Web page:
Richard Orange

New oil giants rise in Gandhi’s native land

Richard Orange visits the Mahatma’s stony homeland in north-west India — and finds local tycoons competing to build oil refineries that will dwarf capacity in Europe

Gazing out over India’s Gulf of Kutch from the small jetty owned by Essar Oil, you would hardly think you were witnessing the birth of one of the world’s new industrial heartlands. Placid turquoise waters stretch out to the low landmass opposite; behind you lie mile upon mile of shimmering salt pans where flocks of flamingos aimlessly totter.

But this great natural harbour — sheltered to the south by the Kathiawar peninsula, better known as the birthplace of Mahatma Gandhi — may soon be the world’s busiest oil terminal. So far, India has made its mark on the global economy by taking on outsourced clerical and call-centre work from the west; now it is turning its hands to the altogether more potent business of oil refining. And the Gulf of Kutch, the closest Indian harbour to the oil fields of the Persian Gulf, is where the crude comes in.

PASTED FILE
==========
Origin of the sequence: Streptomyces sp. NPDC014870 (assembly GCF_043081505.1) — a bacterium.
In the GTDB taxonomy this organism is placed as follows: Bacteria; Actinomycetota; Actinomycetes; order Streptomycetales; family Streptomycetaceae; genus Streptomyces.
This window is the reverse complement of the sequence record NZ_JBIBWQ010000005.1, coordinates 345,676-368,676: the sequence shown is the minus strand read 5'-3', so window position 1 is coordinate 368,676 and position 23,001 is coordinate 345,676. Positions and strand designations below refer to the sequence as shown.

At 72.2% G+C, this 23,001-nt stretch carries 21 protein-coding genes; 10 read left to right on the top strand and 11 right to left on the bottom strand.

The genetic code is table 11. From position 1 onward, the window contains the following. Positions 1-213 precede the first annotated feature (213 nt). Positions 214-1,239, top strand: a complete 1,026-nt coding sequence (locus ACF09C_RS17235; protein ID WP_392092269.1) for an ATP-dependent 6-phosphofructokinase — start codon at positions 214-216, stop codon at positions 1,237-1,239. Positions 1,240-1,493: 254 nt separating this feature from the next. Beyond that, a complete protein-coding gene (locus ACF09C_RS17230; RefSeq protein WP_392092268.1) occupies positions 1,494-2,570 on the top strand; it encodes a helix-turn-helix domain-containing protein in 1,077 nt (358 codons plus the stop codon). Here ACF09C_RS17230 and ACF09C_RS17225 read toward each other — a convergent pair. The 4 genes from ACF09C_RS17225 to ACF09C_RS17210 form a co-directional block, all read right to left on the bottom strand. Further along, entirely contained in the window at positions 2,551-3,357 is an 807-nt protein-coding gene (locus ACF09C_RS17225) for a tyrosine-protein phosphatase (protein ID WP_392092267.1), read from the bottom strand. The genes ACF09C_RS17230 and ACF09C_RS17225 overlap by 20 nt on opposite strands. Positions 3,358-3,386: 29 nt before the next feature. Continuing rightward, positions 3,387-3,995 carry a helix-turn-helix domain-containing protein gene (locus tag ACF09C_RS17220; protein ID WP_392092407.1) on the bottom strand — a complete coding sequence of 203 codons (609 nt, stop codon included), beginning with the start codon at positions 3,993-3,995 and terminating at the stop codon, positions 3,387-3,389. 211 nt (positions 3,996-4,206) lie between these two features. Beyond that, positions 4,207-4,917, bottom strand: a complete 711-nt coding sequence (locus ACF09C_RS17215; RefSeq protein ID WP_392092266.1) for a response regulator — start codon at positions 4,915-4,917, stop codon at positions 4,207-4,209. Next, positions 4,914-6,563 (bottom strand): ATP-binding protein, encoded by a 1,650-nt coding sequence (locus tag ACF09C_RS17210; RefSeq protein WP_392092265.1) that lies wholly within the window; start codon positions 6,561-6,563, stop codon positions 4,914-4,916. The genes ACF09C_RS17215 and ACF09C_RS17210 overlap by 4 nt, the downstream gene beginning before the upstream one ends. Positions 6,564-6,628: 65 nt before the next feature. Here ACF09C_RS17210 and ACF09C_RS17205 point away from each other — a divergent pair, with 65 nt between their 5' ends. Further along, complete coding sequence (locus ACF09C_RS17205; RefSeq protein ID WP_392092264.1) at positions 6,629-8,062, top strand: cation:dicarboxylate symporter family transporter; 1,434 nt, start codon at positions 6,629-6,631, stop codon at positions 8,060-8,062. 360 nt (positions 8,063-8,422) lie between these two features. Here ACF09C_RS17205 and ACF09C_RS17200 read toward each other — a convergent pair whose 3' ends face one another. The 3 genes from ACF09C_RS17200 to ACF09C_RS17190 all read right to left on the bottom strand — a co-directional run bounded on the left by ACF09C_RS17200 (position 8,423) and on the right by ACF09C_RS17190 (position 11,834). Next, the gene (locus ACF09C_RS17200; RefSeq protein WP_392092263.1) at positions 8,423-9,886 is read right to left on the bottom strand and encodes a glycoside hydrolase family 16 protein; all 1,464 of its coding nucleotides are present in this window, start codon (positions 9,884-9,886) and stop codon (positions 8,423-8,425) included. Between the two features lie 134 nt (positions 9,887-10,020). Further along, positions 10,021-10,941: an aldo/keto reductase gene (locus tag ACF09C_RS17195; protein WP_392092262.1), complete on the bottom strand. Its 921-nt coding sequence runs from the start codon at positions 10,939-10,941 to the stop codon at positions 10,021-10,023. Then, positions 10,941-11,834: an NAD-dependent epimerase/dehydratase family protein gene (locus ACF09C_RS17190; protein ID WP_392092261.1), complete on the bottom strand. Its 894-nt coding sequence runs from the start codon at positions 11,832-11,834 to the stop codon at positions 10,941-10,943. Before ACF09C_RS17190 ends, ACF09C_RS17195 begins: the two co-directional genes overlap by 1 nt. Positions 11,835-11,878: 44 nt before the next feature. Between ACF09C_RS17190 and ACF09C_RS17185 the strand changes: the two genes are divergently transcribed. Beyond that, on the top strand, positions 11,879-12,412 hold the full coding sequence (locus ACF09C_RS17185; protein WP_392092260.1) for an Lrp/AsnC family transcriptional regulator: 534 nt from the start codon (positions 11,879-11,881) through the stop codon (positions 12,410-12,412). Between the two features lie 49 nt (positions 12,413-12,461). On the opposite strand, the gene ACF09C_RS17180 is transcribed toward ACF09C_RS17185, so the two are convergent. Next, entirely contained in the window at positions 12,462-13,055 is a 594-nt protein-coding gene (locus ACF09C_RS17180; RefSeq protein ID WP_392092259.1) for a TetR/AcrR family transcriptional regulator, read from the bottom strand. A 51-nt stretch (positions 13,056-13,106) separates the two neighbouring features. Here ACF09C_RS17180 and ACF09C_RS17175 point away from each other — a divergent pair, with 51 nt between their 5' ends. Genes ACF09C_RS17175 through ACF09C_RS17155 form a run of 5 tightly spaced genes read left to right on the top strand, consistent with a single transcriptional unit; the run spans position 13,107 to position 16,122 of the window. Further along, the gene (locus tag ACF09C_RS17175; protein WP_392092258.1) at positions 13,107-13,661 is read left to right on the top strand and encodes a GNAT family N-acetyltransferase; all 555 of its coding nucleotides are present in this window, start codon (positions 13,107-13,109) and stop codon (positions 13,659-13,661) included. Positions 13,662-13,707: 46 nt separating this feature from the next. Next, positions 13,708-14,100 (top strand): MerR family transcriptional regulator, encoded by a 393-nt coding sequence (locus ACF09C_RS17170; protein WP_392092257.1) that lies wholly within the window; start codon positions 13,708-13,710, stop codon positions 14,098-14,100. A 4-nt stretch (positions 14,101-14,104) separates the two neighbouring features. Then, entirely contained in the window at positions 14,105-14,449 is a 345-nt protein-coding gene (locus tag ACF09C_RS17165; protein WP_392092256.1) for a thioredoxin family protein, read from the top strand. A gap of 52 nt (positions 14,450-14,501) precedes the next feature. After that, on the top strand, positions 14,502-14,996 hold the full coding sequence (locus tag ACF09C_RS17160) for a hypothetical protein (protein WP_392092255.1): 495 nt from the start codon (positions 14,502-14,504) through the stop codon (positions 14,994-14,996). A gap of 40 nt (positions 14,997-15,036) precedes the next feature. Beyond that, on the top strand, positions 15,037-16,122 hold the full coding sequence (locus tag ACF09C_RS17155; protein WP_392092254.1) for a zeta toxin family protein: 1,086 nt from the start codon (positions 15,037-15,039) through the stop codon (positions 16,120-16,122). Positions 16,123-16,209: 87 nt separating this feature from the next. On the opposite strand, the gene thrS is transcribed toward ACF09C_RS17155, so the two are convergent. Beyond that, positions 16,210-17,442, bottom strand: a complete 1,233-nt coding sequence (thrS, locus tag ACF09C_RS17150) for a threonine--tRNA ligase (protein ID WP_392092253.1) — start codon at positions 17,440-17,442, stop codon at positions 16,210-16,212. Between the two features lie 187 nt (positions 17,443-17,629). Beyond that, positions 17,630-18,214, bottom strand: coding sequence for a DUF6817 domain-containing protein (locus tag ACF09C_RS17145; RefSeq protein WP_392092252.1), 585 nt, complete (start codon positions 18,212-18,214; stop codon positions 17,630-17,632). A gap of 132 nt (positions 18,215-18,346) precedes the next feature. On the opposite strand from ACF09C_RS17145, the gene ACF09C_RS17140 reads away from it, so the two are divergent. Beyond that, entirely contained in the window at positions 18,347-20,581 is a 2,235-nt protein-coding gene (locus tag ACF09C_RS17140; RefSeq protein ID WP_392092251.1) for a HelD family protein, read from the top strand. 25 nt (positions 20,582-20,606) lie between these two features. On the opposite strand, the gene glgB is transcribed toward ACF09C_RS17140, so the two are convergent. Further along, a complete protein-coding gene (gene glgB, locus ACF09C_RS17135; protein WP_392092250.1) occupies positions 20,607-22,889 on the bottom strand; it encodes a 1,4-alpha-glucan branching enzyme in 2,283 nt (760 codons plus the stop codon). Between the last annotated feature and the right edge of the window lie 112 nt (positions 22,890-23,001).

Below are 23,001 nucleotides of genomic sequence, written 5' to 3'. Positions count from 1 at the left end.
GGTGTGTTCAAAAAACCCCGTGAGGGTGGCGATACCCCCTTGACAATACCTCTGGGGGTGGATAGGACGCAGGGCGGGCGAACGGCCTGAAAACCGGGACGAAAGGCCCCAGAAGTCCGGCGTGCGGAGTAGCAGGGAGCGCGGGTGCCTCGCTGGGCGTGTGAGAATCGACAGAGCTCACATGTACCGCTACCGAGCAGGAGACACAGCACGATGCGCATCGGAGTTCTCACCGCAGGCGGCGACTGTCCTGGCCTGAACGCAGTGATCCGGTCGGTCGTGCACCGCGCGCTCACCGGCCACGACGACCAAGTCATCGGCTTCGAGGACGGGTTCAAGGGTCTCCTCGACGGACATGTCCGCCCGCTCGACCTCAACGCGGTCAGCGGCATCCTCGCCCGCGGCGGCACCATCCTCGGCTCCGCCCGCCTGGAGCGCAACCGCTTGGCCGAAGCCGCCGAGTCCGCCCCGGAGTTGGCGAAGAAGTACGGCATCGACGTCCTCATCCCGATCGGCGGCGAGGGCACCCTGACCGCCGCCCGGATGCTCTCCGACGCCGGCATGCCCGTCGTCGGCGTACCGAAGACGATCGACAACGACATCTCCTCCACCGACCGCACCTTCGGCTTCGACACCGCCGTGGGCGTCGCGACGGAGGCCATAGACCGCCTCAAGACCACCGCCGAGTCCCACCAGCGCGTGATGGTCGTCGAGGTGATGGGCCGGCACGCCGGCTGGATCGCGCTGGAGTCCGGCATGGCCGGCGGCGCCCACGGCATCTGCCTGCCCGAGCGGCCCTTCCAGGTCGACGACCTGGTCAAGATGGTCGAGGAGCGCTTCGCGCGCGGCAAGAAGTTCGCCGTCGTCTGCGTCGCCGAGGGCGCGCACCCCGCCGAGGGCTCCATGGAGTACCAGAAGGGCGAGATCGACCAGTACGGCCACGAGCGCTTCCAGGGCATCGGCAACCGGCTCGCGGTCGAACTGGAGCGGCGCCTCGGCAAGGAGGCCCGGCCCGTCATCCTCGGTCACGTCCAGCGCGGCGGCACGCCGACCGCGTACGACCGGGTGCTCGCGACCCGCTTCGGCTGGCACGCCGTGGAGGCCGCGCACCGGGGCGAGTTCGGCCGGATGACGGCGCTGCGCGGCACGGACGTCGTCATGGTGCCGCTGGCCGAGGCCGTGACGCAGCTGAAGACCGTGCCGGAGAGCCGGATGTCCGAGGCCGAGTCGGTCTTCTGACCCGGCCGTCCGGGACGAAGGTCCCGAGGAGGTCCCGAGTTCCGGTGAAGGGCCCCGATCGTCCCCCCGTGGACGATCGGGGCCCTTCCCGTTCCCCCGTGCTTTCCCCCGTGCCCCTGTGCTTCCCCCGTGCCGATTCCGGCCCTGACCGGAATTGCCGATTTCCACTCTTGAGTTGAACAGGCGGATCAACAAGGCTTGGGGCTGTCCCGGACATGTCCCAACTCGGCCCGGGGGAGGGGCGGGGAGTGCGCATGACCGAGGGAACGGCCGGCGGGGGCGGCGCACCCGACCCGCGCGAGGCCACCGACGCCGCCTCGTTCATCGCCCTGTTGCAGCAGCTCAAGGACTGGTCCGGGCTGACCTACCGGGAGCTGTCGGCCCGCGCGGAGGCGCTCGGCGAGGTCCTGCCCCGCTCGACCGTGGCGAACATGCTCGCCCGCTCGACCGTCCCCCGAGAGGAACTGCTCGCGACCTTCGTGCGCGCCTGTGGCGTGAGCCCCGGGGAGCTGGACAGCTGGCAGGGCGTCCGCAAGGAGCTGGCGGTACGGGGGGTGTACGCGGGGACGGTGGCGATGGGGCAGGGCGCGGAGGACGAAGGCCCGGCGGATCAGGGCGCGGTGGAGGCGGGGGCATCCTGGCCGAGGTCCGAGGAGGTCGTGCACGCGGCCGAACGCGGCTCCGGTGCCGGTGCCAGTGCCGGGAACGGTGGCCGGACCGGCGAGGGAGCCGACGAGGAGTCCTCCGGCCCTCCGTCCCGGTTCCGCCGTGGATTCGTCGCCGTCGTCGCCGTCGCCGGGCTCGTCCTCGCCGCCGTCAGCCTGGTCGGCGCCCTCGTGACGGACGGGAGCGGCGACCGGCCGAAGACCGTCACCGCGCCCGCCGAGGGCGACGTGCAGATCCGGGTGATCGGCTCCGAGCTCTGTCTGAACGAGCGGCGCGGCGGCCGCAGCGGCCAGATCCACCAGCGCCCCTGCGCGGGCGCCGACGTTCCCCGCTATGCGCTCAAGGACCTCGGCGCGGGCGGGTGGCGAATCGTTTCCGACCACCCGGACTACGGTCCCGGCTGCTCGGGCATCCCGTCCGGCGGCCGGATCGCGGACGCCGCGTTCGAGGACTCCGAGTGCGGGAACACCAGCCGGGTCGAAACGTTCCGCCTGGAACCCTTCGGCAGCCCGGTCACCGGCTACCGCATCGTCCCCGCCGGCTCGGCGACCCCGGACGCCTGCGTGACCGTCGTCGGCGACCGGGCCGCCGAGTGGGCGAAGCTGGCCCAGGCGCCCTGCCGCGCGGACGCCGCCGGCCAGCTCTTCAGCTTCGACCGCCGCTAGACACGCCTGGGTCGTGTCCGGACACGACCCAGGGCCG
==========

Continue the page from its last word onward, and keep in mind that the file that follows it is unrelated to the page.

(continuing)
Just 40km to the east is Reliance Industries’ hulking Jamnagar plant — a gleaming city of tangled pipes and metal spires, covering an area nearly the size of Edinburgh. And 21km inland is Essar’s own plant, Vadinar.

When its upgrade is completed at the end of this year, Jamnagar will surpass Venezuela’s Paraguana refinery to become the world’s largest, processing 1.2 million barrels each day. What is less widely known in that Essar’s owners, Ravi and Shashi Ruia, plan to catch up with Reliance — which is controlled by the Ambani family. The Ruias also aim to reach 1.2 million barrels per day, I was told by Harry Riems, the engineer from ABB of Sweden who has overseen Vadinar’s construction. That means that by some time in the next decade, this coastal strip could end up hosting the world’s two largest refineries. Local farmers have already become dollar millionaires as the two oil rivals avidly buy up more and more farmland surrounding their plants, often paying more than three times the going rate.

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